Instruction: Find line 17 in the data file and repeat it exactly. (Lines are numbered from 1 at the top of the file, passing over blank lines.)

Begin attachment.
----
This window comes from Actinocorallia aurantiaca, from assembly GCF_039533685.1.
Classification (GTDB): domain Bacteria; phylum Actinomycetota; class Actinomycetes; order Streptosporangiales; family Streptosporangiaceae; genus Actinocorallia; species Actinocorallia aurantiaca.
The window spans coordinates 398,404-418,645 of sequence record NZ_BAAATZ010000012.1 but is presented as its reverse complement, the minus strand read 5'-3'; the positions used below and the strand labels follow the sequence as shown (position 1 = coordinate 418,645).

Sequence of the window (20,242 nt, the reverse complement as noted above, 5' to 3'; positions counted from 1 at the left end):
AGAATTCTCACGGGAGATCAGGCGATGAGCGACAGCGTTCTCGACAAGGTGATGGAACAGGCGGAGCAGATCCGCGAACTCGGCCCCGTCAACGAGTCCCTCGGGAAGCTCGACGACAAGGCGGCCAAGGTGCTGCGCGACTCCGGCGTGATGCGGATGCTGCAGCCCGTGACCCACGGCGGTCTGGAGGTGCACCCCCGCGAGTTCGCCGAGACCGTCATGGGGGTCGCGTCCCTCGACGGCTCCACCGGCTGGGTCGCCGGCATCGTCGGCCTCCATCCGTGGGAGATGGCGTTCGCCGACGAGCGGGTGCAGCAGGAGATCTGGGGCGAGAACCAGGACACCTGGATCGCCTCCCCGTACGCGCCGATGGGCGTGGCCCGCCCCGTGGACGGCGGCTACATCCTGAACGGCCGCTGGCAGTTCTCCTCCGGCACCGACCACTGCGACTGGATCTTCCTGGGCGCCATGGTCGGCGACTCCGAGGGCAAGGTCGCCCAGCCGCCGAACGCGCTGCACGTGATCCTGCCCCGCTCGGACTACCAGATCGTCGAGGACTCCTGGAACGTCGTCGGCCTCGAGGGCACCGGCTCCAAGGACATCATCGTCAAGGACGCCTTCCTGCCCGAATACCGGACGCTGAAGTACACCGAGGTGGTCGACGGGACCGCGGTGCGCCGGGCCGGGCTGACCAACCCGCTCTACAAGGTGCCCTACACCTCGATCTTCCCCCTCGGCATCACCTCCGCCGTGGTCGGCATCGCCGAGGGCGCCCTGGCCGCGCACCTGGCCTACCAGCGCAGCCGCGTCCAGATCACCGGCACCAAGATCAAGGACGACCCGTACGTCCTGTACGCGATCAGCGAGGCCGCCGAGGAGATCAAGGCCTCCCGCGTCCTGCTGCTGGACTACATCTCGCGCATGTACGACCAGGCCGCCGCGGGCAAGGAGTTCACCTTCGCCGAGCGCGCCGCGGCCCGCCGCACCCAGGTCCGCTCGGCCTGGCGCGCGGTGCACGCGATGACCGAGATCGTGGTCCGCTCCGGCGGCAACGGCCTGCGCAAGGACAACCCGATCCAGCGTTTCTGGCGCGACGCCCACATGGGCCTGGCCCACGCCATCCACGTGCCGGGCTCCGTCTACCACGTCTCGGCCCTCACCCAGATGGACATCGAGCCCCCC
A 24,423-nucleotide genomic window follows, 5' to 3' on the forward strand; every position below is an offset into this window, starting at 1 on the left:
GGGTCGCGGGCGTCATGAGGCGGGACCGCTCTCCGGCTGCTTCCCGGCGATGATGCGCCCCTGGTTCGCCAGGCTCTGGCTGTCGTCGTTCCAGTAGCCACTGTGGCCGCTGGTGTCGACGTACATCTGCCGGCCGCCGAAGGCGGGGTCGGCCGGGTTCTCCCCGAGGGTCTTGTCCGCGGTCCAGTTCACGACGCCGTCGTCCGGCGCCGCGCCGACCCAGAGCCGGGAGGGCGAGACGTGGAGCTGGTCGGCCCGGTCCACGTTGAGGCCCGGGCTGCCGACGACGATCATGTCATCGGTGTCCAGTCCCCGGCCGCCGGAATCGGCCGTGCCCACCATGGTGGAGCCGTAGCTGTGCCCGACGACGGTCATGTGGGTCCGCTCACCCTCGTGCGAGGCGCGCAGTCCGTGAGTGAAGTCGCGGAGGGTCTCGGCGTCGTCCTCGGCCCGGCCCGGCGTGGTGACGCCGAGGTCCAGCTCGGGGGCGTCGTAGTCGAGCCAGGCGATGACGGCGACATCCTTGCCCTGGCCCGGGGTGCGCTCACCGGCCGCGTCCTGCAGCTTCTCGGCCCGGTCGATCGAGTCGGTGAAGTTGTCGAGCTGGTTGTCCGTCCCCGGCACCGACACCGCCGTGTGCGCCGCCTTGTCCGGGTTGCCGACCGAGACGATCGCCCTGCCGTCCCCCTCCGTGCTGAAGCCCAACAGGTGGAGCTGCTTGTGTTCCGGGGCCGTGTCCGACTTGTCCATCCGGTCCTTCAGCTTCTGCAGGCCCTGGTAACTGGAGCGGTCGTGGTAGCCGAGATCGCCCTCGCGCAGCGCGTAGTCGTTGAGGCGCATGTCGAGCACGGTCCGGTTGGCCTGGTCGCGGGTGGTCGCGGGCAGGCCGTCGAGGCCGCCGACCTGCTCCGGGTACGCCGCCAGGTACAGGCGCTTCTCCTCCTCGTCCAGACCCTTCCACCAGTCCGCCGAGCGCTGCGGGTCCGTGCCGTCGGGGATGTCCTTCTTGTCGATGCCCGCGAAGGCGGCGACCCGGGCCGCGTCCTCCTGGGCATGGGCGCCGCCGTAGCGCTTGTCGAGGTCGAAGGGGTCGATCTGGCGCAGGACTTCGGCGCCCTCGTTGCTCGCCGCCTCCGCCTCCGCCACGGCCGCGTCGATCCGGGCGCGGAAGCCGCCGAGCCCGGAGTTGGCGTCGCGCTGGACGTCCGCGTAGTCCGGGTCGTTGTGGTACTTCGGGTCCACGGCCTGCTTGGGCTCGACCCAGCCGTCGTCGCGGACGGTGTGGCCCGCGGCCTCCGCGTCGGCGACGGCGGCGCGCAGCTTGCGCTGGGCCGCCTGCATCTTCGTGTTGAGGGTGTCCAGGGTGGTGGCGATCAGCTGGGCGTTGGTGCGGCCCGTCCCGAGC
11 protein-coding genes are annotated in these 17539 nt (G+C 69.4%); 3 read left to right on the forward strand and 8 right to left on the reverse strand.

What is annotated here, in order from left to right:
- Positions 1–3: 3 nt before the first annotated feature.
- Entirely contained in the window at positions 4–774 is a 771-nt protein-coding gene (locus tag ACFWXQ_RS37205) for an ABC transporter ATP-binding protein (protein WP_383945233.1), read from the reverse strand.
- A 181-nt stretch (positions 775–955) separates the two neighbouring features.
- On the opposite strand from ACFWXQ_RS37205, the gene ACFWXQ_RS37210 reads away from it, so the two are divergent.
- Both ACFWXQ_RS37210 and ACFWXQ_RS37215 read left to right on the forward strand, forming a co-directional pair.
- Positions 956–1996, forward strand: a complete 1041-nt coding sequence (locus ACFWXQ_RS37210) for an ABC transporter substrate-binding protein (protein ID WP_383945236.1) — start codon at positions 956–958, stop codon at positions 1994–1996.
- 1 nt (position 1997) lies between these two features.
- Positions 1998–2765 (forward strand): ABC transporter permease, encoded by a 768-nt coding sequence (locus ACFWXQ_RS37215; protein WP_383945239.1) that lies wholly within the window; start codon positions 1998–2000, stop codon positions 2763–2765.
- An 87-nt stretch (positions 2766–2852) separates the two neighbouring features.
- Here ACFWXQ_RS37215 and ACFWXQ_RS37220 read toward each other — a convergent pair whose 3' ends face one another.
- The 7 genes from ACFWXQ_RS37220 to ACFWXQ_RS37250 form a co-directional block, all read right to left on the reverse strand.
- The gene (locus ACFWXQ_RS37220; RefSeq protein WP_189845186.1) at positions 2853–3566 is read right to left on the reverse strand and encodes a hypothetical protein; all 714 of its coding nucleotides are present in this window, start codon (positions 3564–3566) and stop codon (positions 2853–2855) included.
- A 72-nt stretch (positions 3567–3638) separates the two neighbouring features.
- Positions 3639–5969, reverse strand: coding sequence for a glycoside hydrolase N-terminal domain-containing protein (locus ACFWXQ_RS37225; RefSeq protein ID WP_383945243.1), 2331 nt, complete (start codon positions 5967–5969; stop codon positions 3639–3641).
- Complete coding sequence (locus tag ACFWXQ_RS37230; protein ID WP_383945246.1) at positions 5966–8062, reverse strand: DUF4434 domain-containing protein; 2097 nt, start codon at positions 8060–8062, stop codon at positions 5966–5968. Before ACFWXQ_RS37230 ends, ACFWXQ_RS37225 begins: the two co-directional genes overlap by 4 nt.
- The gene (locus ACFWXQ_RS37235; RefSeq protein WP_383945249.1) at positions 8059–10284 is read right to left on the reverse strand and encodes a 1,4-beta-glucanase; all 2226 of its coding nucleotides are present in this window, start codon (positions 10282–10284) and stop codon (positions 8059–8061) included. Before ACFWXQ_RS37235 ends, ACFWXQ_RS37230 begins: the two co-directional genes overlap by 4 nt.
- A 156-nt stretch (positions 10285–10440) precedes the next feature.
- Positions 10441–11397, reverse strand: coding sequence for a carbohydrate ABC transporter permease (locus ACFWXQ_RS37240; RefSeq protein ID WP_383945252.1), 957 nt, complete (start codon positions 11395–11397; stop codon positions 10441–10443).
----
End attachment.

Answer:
- Positions 1998–2765 (forward strand): ABC transporter permease, encoded by a 768-nt coding sequence (locus ACFWXQ_RS37215; protein WP_383945239.1) that lies wholly within the window; start codon positions 1998–2000, stop codon positions 2763–2765.